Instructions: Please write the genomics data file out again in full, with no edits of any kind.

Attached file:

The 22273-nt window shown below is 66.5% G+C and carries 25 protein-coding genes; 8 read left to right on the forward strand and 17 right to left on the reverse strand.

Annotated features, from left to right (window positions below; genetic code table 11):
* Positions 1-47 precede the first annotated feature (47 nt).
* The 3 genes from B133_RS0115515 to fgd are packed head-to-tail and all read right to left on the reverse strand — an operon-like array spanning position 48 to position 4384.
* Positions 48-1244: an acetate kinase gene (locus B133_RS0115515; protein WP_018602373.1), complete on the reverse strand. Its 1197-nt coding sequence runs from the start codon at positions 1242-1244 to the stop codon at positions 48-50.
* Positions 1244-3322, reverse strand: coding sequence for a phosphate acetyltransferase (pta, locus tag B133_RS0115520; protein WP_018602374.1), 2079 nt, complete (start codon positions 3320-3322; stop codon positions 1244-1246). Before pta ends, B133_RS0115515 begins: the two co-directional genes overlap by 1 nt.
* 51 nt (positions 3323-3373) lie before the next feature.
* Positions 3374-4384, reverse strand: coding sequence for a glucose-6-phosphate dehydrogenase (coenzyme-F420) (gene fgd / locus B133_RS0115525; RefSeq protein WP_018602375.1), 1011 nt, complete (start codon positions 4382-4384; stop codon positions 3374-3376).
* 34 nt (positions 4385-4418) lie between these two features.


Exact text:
The 22273-nt window shown below is 66.5% G+C and carries 25 protein-coding genes; 8 read left to right on the forward strand and 17 right to left on the reverse strand.

Annotated features, from left to right (window positions below; genetic code table 11):
* Positions 1-47 precede the first annotated feature (47 nt).
* The 3 genes from B133_RS0115515 to fgd are packed head-to-tail and all read right to left on the reverse strand — an operon-like array spanning position 48 to position 4384.
* Positions 48-1244: an acetate kinase gene (locus B133_RS0115515; protein WP_018602373.1), complete on the reverse strand. Its 1197-nt coding sequence runs from the start codon at positions 1242-1244 to the stop codon at positions 48-50.
* Positions 1244-3322, reverse strand: coding sequence for a phosphate acetyltransferase (pta, locus tag B133_RS0115520; protein WP_018602374.1), 2079 nt, complete (start codon positions 3320-3322; stop codon positions 1244-1246). Before pta ends, B133_RS0115515 begins: the two co-directional genes overlap by 1 nt.
* 51 nt (positions 3323-3373) lie before the next feature.
* Positions 3374-4384, reverse strand: coding sequence for a glucose-6-phosphate dehydrogenase (coenzyme-F420) (gene fgd / locus B133_RS0115525; RefSeq protein WP_018602375.1), 1011 nt, complete (start codon positions 4382-4384; stop codon positions 3374-3376).
* 34 nt (positions 4385-4418) lie between these two features.